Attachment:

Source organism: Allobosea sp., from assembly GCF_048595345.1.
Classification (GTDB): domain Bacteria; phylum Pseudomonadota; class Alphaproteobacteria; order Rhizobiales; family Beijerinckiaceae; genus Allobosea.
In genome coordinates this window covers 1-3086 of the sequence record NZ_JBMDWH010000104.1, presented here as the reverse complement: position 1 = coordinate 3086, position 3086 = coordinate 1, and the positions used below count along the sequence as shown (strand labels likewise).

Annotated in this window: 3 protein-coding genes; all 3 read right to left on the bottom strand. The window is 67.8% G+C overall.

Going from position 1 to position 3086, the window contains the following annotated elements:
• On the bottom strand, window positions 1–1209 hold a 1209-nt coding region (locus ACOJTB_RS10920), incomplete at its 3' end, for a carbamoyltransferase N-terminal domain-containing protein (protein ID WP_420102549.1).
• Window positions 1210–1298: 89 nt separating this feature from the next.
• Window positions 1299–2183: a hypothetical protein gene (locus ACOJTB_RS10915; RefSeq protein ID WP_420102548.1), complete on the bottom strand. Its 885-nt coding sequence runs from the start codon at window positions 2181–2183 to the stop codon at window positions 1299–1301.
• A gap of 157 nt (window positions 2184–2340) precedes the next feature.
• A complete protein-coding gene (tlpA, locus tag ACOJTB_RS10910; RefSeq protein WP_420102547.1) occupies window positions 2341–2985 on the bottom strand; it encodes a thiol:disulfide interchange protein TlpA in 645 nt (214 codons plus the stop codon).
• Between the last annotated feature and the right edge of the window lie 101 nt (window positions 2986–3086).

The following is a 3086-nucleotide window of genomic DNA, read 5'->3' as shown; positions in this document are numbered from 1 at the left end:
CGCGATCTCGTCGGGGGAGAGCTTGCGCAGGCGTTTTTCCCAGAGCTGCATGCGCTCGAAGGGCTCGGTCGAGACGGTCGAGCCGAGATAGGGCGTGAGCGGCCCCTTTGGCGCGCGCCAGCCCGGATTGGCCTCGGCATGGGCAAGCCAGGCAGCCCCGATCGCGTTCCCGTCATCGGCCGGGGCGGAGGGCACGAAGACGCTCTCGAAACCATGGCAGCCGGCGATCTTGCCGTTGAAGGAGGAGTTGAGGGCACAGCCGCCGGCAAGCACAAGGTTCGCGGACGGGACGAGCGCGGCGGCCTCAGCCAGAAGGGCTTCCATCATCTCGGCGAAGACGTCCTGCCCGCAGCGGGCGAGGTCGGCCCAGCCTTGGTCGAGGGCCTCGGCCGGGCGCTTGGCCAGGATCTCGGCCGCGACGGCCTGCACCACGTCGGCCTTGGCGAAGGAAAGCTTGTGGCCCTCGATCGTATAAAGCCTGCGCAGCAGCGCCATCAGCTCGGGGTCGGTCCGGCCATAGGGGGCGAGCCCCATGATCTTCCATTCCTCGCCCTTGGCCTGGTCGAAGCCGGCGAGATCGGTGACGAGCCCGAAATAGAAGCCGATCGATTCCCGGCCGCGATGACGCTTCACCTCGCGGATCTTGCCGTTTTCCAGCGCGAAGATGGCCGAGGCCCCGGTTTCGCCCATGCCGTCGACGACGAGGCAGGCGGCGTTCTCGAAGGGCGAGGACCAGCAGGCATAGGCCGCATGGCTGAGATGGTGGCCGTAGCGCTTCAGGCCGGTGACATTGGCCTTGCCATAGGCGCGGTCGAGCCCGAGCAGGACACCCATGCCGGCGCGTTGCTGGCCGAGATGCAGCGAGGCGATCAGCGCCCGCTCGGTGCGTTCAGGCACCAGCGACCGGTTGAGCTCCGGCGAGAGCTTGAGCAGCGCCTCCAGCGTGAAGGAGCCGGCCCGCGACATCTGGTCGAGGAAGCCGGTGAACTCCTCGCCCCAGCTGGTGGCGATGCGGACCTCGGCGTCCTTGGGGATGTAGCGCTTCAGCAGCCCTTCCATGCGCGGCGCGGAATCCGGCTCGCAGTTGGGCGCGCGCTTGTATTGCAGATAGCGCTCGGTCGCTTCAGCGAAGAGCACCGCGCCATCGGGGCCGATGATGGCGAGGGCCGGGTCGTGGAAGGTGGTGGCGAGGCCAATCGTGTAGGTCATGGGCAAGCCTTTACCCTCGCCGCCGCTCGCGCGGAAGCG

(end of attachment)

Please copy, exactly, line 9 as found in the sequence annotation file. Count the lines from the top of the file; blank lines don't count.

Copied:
• A gap of 157 nt (window positions 2184–2340) precedes the next feature.